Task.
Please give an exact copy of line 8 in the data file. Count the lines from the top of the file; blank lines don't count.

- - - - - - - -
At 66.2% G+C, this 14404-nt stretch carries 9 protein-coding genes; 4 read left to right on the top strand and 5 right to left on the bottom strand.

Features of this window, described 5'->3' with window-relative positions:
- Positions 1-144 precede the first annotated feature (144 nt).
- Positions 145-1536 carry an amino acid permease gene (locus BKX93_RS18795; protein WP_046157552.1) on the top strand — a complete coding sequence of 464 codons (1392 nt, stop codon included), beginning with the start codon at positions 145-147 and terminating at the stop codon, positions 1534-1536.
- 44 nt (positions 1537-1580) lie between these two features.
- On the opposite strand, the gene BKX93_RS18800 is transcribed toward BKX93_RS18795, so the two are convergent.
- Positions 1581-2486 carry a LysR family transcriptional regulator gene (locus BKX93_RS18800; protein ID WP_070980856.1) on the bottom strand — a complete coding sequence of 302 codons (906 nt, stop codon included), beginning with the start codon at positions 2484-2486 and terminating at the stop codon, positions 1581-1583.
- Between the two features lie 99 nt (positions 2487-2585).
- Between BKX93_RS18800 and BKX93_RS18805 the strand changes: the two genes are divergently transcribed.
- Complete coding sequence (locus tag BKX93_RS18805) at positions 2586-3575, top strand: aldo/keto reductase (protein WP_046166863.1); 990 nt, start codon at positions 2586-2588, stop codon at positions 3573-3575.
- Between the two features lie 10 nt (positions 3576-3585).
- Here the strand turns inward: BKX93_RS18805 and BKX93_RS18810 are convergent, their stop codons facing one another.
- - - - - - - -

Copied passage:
- Between the two features lie 99 nt (positions 2487-2585).